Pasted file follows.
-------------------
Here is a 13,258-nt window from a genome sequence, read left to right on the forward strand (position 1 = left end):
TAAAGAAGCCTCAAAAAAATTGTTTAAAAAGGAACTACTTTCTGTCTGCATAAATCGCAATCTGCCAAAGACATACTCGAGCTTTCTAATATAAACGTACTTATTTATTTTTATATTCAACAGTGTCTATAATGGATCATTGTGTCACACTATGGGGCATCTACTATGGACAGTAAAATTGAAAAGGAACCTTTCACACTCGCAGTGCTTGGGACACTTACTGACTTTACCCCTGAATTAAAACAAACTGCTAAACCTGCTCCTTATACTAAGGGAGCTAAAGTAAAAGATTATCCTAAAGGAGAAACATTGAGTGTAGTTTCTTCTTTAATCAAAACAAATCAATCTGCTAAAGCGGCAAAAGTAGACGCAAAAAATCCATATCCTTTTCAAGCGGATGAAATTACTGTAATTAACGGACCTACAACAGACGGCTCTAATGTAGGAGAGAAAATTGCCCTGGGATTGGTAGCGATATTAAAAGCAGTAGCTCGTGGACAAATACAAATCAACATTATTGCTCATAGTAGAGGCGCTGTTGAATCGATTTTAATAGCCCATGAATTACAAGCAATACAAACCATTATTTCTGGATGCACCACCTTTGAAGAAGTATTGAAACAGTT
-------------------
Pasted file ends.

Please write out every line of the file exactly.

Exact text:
Here is a 13,258-nt window from a genome sequence, read left to right on the forward strand (position 1 = left end):
TAAAGAAGCCTCAAAAAAATTGTTTAAAAAGGAACTACTTTCTGTCTGCATAAATCGCAATCTGCCAAAGACATACTCGAGCTTTCTAATATAAACGTACTTATTTATTTTTATATTCAACAGTGTCTATAATGGATCATTGTGTCACACTATGGGGCATCTACTATGGACAGTAAAATTGAAAAGGAACCTTTCACACTCGCAGTGCTTGGGACACTTACTGACTTTACCCCTGAATTAAAACAAACTGCTAAACCTGCTCCTTATACTAAGGGAGCTAAAGTAAAAGATTATCCTAAAGGAGAAACATTGAGTGTAGTTTCTTCTTTAATCAAAACAAATCAATCTGCTAAAGCGGCAAAAGTAGACGCAAAAAATCCATATCCTTTTCAAGCGGATGAAATTACTGTAATTAACGGACCTACAACAGACGGCTCTAATGTAGGAGAGAAAATTGCCCTGGGATTGGTAGCGATATTAAAAGCAGTAGCTCGTGGACAAATACAAATCAACATTATTGCTCATAGTAGAGGCGCTGTTGAATCGATTTTAATAGCCCATGAATTACAAGCAATACAAACCATTATTTCTGGATGCACCACCTTTGAAGAAGTATTGAAACAGTT